The U.S. Congress has put new conditions on military aid to Pakistan - linking some funds to proof that Islamabad is restoring democracy and succeeding in the fight against Islamic militants.
Under the new restrictions, Congress has placed conditions on $50 million out of total of $300 million of U.S. aid to Pakistan.
Congress says the $50 million will be paid once Secretary of State Condoleezza Rice confirms that Islamabad is making progress in preventing al-Qaida and other extremist groups from operating on Pakistani territory by eliminating training camps and arresting terrorists.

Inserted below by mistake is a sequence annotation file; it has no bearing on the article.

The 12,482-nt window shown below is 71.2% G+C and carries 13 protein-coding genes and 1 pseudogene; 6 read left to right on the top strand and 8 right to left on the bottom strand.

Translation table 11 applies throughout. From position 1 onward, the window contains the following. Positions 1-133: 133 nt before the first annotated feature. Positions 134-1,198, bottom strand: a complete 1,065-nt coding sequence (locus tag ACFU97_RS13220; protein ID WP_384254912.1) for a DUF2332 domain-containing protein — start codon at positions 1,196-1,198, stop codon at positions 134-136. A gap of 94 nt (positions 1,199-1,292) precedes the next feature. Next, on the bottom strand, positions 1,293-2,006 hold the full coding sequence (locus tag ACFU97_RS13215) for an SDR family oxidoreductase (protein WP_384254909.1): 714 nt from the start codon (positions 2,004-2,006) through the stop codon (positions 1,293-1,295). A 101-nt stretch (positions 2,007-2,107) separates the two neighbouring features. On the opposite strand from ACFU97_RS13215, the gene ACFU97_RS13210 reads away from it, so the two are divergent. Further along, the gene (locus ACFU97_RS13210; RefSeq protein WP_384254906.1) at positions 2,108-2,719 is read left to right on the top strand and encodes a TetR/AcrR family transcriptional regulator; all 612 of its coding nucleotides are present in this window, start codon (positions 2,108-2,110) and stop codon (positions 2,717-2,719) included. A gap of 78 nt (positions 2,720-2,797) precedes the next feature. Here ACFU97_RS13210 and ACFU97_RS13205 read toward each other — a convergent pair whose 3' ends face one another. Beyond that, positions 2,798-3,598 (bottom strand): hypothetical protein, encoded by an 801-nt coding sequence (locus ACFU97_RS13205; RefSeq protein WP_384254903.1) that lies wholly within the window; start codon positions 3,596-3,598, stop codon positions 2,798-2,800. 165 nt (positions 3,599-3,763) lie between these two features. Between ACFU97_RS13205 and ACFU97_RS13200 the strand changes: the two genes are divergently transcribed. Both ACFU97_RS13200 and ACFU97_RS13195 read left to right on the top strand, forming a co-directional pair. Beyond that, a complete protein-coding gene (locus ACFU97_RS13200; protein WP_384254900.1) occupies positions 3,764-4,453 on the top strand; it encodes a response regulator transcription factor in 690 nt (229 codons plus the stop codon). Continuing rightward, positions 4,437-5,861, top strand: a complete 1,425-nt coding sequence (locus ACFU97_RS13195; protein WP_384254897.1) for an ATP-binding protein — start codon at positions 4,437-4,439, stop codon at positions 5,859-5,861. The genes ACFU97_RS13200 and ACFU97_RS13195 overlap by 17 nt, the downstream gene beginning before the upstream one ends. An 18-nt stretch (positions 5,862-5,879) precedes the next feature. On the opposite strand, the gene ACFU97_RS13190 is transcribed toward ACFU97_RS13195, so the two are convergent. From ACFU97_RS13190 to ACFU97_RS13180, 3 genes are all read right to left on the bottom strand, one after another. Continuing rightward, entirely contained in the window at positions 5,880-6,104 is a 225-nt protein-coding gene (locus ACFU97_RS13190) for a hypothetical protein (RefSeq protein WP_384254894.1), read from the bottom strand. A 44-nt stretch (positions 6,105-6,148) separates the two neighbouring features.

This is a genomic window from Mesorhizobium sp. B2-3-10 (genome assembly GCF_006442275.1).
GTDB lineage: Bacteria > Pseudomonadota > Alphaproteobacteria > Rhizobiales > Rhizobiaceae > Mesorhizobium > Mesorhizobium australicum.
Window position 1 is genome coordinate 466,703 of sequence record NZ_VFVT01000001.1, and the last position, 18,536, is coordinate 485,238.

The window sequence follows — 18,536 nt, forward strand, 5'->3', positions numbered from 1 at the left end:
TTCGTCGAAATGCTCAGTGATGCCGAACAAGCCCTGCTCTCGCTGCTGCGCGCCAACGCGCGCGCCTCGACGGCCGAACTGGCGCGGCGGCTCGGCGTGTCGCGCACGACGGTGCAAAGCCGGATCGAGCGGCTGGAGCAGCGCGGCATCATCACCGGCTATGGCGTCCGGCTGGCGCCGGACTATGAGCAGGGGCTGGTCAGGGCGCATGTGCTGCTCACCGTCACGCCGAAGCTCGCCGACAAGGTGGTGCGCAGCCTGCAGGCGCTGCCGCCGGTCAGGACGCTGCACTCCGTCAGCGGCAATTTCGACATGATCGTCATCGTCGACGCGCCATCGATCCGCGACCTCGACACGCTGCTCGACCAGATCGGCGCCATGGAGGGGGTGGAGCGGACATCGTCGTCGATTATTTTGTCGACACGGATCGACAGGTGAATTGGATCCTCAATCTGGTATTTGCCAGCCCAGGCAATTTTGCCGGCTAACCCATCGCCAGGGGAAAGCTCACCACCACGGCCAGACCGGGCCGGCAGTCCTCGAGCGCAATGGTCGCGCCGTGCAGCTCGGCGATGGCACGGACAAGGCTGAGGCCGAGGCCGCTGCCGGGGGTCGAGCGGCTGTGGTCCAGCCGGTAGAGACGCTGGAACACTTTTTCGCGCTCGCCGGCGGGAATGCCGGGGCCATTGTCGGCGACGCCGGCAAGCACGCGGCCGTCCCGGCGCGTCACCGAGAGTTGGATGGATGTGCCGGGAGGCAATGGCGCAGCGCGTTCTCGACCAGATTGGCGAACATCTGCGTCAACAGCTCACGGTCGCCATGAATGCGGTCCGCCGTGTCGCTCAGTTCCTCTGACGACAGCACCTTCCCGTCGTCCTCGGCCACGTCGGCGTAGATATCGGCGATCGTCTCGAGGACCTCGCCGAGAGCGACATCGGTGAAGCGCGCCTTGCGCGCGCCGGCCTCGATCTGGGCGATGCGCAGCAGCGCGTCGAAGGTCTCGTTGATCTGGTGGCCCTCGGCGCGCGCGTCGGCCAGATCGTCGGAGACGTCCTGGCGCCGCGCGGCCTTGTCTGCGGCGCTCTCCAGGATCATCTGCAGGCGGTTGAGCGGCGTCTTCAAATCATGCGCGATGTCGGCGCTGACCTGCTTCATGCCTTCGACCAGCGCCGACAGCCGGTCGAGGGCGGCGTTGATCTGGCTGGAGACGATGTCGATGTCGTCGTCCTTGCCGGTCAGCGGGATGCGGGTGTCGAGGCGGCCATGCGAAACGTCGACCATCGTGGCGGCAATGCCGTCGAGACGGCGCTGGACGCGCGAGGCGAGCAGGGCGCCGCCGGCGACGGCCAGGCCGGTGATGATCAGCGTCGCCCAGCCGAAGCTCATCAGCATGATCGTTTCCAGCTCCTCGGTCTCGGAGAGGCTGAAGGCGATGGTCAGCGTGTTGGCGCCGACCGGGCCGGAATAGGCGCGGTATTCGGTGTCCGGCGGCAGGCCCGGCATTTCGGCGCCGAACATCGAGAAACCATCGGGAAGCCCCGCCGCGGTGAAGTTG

Other conditions include the restoration of the constitution, civil liberties and an independent judiciary by Pakistani President Pervez Musharraf.
The United States reviewed its aid package to Pakistan after President Musharraf imposed emergency rule on November third. U.S. lawmakers wanted new conditions even though Mr. Musharraf has since lifted the state of emergency and stepped down as army chief.
The aid conditions are included in a huge omnibus spending bill already approved by the Senate. The House of Representatives passed the bill on Wednesday. It now goes to President Bush for final approval.
Some information for this report was provided by Reuters.